Their murder elevates them here, but you
         have now seen everything that Hell can show.
                         To reach a higher place we’ll go below.”                                51
He made me clasp his shoulders from behind,
          and raised me piggy-back; waited until
          the wings were high and wide then ran beneath,                     54

grasped the beast’s shaggy hide and, tuft by tuft,
            climbed down a gap between ice and the side
           of Dis. At the hip, straining very hard,                                  57

he turned us till heads were where feet had been,
          and then (I thought) climbed right back into Hell
          although I heard him gasp, “Hold tight. This stair                 60

takes us from wickedness.” Panting as if
          his strength had almost gone, he put me down.                     
          Squatting, I raised my eyes to see the head                            63

of Dis, but saw instead his vast legs pointing up.
            I was not sitting on an icy lake
            but on the rough floor of an ill-lit cave.                                  66

“Arise!” my leader said, “We’ve far to go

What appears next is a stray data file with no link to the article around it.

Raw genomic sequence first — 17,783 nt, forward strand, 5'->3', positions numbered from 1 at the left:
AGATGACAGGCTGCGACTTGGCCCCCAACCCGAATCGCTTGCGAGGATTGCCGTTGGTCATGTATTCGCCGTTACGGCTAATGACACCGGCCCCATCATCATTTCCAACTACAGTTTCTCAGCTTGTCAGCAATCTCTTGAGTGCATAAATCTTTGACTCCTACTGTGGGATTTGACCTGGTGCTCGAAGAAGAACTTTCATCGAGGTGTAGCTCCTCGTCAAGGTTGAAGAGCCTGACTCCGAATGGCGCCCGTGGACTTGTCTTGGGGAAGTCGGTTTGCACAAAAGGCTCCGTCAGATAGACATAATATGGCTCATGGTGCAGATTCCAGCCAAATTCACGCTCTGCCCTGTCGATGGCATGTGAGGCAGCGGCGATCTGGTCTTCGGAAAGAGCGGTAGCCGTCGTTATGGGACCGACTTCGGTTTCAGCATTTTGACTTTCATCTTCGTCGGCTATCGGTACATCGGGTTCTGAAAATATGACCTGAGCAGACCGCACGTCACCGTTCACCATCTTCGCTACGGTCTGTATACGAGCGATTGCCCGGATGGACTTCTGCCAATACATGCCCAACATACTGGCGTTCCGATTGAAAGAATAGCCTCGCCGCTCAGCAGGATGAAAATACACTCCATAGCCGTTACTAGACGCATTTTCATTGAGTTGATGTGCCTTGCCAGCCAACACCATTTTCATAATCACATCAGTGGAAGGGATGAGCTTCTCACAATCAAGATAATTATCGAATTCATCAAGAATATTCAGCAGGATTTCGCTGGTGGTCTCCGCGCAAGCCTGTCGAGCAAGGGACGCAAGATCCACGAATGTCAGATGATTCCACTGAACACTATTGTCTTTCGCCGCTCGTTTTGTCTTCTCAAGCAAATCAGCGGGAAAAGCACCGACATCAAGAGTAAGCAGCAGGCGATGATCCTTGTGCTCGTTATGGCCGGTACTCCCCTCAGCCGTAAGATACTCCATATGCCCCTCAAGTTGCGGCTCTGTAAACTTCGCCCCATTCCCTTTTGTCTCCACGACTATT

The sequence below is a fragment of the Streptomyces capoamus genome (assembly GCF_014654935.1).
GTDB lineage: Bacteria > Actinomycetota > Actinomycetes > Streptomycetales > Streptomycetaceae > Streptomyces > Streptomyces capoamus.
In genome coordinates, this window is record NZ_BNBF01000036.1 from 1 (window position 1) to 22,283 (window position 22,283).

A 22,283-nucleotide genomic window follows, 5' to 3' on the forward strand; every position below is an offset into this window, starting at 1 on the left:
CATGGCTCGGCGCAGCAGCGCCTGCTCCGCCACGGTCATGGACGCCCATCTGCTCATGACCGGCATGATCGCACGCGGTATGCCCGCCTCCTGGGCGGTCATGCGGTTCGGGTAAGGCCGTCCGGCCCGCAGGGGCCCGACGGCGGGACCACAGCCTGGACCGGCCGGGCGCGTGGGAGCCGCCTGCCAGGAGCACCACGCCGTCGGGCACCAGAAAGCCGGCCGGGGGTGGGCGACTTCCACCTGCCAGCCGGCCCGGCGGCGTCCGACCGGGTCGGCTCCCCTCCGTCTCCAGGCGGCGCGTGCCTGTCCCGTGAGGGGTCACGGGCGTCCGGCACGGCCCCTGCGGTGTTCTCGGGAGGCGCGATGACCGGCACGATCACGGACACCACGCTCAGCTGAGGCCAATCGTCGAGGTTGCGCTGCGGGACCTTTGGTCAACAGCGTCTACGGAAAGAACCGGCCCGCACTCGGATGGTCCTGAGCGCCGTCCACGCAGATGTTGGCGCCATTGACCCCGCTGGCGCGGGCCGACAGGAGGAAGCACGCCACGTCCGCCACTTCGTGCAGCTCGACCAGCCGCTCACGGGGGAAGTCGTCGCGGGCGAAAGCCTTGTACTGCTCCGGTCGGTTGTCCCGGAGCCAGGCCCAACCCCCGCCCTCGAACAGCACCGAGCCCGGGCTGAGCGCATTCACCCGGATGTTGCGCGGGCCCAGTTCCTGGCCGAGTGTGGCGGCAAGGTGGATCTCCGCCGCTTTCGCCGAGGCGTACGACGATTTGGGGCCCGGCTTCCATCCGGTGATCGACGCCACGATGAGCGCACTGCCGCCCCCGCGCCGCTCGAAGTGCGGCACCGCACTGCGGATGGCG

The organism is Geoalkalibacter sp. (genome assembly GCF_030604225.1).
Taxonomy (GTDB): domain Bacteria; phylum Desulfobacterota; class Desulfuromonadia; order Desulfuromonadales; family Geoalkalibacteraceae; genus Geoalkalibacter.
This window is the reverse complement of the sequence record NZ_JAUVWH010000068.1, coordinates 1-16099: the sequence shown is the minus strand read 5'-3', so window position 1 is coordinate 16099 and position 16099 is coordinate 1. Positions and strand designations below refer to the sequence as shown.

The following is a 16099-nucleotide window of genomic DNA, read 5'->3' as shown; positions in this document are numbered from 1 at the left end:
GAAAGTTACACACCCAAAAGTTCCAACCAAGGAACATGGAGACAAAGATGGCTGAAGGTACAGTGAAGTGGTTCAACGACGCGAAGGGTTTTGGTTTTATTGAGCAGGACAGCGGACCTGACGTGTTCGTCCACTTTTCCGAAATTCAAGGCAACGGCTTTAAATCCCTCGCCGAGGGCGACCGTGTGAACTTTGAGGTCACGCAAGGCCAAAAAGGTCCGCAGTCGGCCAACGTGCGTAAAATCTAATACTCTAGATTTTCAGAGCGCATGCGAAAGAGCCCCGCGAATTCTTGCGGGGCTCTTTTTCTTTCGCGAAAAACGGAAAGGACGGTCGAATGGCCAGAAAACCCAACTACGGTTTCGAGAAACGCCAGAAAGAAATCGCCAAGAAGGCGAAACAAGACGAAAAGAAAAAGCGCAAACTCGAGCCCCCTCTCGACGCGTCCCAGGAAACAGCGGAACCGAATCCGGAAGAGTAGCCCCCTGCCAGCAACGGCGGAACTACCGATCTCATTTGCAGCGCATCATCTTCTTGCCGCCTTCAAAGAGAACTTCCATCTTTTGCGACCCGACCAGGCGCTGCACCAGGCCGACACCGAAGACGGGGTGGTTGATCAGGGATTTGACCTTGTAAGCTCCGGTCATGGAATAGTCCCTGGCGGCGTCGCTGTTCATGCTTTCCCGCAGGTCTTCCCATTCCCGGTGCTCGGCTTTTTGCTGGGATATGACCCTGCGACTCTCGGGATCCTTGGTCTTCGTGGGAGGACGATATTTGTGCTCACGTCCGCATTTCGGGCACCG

and it is almost day.” Rising I said,
            “Dear master, first clear my perplexity                                  69 

before we leave. Why is he upside down?
         Where is the ice? Why, in so short a time,
          has the sun shifted from night to day?”                     72       

He said, “While on the pelt of this foul worm
           we passed the central point of gravity –
           the whole world’s core to which all weight inclines.   75       
Here Satan stuck when he could fall no more.
            Our solid earth recoiled before his face
           leaving that void, that cone-shaped terraced space   78

called Hell inside the northern hemisphere
            under the lands where living men draw breath –
          Europe and Africa and Asia,                                                   81

where the one sinless man was done to death.
         We are now standing on a little ground                      
         whose other side is underneath the ice.                                  84

Far under our feet in the northern sky
         the sun sets as it dawns above our heads.
         Now you know why, so time for us to go.”                           87

He first and me behind climbed back to light
            without the use of sight, in blackest shade
            but led ahead by sound. A trickling stream                            90

had made a tunnel through the rock that wound
           in easy slopes down to the tomb of Dis.                   
                   By a long day’s march, we ascended this                        93

nor stopped to rest till, having travelled far,  
            under an arch appeared moon in night sky
            with other  heavenly things, so at last                                  96

we stood outside, viewing the evening star.